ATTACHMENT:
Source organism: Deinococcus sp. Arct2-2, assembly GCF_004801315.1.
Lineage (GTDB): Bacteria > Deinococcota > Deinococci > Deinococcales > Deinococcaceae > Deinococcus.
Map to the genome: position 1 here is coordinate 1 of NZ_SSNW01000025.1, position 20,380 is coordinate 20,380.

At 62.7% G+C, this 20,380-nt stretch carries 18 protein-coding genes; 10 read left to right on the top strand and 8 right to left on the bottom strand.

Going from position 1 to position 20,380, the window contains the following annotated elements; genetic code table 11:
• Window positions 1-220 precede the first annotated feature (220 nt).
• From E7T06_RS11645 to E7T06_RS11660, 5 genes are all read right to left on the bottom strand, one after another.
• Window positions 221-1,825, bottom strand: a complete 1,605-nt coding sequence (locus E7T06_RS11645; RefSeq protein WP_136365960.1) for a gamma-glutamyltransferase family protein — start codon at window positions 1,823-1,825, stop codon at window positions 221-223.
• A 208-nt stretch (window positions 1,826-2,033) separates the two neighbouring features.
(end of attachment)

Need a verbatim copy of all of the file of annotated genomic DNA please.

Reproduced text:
Source organism: Deinococcus sp. Arct2-2, assembly GCF_004801315.1.
Lineage (GTDB): Bacteria > Deinococcota > Deinococci > Deinococcales > Deinococcaceae > Deinococcus.
Map to the genome: position 1 here is coordinate 1 of NZ_SSNW01000025.1, position 20,380 is coordinate 20,380.

At 62.7% G+C, this 20,380-nt stretch carries 18 protein-coding genes; 10 read left to right on the top strand and 8 right to left on the bottom strand.

Going from position 1 to position 20,380, the window contains the following annotated elements; genetic code table 11:
• Window positions 1-220 precede the first annotated feature (220 nt).
• From E7T06_RS11645 to E7T06_RS11660, 5 genes are all read right to left on the bottom strand, one after another.
• Window positions 221-1,825, bottom strand: a complete 1,605-nt coding sequence (locus E7T06_RS11645; RefSeq protein WP_136365960.1) for a gamma-glutamyltransferase family protein — start codon at window positions 1,823-1,825, stop codon at window positions 221-223.
• A 208-nt stretch (window positions 1,826-2,033) separates the two neighbouring features.